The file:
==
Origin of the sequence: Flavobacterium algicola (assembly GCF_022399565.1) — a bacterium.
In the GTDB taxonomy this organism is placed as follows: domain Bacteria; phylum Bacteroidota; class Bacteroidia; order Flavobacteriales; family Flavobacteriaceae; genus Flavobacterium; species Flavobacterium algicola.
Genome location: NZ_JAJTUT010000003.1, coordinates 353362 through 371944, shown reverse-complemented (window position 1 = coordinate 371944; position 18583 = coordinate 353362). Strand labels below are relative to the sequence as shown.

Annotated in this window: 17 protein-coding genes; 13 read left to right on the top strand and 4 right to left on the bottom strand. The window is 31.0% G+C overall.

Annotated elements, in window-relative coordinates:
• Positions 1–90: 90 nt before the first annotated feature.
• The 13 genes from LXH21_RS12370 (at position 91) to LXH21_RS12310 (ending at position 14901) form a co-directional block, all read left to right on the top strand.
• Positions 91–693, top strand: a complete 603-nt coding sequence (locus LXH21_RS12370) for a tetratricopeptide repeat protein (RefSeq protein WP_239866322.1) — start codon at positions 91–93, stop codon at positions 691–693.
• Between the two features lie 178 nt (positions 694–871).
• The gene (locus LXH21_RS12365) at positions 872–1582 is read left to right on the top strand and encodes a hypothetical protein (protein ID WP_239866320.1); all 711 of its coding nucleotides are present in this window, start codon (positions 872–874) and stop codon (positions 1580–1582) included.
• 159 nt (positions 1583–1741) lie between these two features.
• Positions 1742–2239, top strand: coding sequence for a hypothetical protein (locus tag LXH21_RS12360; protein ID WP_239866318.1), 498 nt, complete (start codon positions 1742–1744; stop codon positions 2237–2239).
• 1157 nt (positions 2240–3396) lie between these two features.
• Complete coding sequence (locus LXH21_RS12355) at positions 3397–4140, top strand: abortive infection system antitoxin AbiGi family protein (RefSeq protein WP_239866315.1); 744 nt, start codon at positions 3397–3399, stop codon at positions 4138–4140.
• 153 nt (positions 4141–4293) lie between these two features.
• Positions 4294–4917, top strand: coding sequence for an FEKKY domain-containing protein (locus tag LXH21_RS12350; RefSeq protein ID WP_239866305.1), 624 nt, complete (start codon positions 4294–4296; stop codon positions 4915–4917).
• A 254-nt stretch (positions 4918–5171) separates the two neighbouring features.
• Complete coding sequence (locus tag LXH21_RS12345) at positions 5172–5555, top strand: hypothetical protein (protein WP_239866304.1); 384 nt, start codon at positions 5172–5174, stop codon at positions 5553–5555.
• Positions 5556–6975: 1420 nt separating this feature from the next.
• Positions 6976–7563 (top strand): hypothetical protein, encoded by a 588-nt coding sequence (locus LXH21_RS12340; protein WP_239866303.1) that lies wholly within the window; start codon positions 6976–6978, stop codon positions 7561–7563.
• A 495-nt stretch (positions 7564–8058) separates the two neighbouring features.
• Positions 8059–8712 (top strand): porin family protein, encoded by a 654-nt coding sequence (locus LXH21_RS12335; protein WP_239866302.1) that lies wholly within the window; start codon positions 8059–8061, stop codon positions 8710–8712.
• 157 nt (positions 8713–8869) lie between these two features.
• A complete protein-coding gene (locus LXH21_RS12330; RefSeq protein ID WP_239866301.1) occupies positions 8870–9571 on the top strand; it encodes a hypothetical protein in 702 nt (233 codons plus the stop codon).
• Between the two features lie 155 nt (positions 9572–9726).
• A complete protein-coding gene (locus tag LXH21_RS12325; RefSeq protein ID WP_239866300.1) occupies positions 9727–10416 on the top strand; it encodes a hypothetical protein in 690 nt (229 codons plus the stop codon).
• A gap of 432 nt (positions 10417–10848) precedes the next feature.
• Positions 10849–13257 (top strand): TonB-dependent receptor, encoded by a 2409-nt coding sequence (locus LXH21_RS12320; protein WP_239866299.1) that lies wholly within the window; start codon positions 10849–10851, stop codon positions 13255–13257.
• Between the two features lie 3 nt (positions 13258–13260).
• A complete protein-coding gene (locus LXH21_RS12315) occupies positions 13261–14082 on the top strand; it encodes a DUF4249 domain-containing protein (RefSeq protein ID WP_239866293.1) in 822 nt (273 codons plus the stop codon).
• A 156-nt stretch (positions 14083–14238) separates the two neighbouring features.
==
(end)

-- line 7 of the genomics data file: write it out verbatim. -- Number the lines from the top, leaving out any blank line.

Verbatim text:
• The 13 genes from LXH21_RS12370 (at position 91) to LXH21_RS12310 (ending at position 14901) form a co-directional block, all read left to right on the top strand.